Dealing with Diabetes Burnout
Life with diabetes is hard work. Every day you are responsible for doing all the right things to keep your blood sugar under control. The scheduled pin pricks and glucose meter testing; the insulin injections and other medication; the constant monitoring of what and when you eat – put it all together and things can certainly feel overwhelming at times.
Logically, you know there is no plan B to managing your disease. You can’t ignore or avoid the added responsibilities that come with a diabetes diagnosis. However, we’re only human and sometimes the pressures of constantly being on the ball simply become too much to handle. This is when you risk experiencing diabetes burnout.
What is diabetes burnout?
Diabetes burnout essentially means falling into a state of abject frustration or complete exhaustion due to the daily demands of managing your diabetes. This condition goes well beyond those “bad days” we all have and often leads to some real dangers, namely becoming so discouraged and frustrated that you throw in the towel on your diabetes management and treatment plan altogether.
You might miss medication or doctor’s visits. You might give up on your diabetes diet and start binging on junk food. You might stop exercising. It’s important to note that diabetes burnout isn’t just about becoming apathetic in terms of your diabetes health. It often drives dangerous and deliberately self-destructive behavior.
What triggers diabetes burnout?
It’s often difficult to pinpoint any one factor leading to diabetes burnout. For many individuals, it comes down to the snowball principle. Things just keep building up and building up until at some point they become too large and unruly to emotionally handle. That being said, there are some situations that might be the “final straw” triggering diabetes burnout.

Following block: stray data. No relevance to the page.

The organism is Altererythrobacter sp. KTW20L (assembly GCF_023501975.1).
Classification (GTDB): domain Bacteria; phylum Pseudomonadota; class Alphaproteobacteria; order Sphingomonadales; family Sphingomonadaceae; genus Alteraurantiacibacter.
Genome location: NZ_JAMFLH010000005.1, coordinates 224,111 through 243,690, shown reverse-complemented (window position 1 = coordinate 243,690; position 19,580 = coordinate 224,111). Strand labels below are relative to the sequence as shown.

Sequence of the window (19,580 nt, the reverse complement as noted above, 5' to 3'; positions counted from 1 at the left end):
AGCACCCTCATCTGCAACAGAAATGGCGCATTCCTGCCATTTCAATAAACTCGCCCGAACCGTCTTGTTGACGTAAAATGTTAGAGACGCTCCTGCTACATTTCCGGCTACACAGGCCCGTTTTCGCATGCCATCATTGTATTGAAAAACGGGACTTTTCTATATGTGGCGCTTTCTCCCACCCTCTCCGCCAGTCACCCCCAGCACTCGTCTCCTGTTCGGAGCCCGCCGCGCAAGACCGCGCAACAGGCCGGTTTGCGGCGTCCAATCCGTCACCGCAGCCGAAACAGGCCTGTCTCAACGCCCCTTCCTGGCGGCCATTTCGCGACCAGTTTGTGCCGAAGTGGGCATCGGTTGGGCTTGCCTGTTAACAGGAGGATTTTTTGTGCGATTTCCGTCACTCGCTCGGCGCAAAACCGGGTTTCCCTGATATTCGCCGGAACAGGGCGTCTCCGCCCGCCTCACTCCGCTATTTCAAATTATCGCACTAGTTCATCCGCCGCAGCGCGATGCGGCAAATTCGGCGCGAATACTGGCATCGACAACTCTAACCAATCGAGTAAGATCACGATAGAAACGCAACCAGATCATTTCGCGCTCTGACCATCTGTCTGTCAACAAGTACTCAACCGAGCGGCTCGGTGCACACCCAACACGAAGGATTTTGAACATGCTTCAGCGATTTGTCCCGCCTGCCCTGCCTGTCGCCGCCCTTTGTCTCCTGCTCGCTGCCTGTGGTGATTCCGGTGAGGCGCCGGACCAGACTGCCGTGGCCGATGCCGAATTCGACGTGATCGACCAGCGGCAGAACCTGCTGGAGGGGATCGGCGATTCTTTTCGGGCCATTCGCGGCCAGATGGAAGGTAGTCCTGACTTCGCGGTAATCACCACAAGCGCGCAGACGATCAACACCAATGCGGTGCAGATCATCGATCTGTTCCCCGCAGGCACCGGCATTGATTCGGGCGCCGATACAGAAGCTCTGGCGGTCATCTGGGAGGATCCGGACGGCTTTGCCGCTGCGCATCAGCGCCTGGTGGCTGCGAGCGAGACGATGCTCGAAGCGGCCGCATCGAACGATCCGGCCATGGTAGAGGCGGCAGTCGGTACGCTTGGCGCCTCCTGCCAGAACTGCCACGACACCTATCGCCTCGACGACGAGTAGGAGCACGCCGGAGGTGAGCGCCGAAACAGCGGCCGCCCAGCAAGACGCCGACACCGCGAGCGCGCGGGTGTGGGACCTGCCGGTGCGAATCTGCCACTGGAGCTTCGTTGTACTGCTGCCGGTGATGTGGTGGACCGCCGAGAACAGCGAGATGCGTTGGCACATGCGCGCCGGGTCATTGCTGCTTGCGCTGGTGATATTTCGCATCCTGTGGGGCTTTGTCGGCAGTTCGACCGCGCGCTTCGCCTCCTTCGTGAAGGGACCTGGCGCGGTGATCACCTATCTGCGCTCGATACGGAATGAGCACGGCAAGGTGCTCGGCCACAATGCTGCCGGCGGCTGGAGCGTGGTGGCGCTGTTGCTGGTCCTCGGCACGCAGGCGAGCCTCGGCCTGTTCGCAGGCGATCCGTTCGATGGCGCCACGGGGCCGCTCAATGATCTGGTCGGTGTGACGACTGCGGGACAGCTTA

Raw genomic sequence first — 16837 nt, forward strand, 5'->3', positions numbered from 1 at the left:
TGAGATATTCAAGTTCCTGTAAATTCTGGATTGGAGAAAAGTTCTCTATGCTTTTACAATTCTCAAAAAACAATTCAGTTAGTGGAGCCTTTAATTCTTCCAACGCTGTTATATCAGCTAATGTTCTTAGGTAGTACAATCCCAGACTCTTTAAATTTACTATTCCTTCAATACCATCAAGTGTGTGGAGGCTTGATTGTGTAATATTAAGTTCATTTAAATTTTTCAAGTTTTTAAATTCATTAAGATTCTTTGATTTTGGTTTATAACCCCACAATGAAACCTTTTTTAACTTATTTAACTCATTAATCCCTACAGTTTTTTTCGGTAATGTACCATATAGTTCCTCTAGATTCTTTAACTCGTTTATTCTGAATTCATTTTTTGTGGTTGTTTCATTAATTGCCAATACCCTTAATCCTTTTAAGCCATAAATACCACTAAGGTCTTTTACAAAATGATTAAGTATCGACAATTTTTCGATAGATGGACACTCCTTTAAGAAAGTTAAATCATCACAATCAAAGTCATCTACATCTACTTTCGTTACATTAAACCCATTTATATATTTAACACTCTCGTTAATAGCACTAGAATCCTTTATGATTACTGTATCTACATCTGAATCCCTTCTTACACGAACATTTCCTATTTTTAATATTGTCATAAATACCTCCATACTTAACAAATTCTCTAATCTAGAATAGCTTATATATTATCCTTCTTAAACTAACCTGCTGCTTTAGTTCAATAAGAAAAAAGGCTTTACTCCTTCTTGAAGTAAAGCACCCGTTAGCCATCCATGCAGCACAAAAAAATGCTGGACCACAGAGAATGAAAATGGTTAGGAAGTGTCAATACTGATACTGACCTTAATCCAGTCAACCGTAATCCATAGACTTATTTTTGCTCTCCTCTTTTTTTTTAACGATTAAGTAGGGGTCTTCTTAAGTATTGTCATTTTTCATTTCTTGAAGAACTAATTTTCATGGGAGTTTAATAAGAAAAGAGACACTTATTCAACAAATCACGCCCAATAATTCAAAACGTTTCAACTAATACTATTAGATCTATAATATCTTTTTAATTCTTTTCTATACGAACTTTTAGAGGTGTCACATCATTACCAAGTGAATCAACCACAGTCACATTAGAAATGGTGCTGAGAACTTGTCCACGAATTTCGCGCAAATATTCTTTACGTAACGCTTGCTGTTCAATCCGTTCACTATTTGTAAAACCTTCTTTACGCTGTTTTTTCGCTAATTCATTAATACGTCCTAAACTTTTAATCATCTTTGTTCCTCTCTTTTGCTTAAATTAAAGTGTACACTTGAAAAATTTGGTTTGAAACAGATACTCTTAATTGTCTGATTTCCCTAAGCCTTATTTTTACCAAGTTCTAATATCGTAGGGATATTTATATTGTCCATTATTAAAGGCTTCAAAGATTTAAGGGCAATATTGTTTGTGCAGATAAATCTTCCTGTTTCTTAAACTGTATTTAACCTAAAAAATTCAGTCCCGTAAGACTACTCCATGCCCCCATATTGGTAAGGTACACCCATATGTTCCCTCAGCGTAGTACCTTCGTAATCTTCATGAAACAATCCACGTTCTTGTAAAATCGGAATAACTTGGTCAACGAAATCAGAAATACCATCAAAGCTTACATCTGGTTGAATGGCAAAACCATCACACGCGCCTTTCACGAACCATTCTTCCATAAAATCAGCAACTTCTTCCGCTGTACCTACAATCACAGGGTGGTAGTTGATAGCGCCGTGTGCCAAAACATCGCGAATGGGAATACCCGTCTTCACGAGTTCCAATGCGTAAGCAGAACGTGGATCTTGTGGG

- New job stress or personal hardship. When other aspects of life become amplified with anxiety or tension, it can make managing diabetes seem a lot less important.
- New diabetes-related complication. It can be extremely frustrating and disheartening to learn you’ve developed a diabetes-related complication despite all the time and energy you put into managing your blood sugar. It can be enough to make you question all your hard work and develop feelings of hopelessness, which can lead to diabetes burnout.
- Undo difficulty controlling blood sugar. It can also be emotionally taxing when you can’t seem to get your blood sugar under control despite the constant finger pricks and test strips. Again, you might come to feel that all the hard work you put in is pointless.
- Time and money. There comes a time when all of us living with diabetes question how much the disease has cost us in terms of time and money. If we’re in a fragile or exhausted state, the realization just might trigger a bout of burnout.
Signs you might be experiencing diabetes burnout
Diabetes burnout usually manifests itself by causing you to change how you approach your diabetes heath and treatment plan. You might:
- Skip scheduled blood sugar tests.
- Miss doctor’s appointments
- Stop taking medication as prescribed
- Go on an eating or drinking binge
- Stop exercising
- Put on weight
You might also:
- Become lethargic or unmotivated
- Become preoccupied with the notion that diabetes is controlling your life
- Isolate yourself from friends and family
- Have trouble concentrating
- See a decline in your job or school performance
- Notice a change in sleep patterns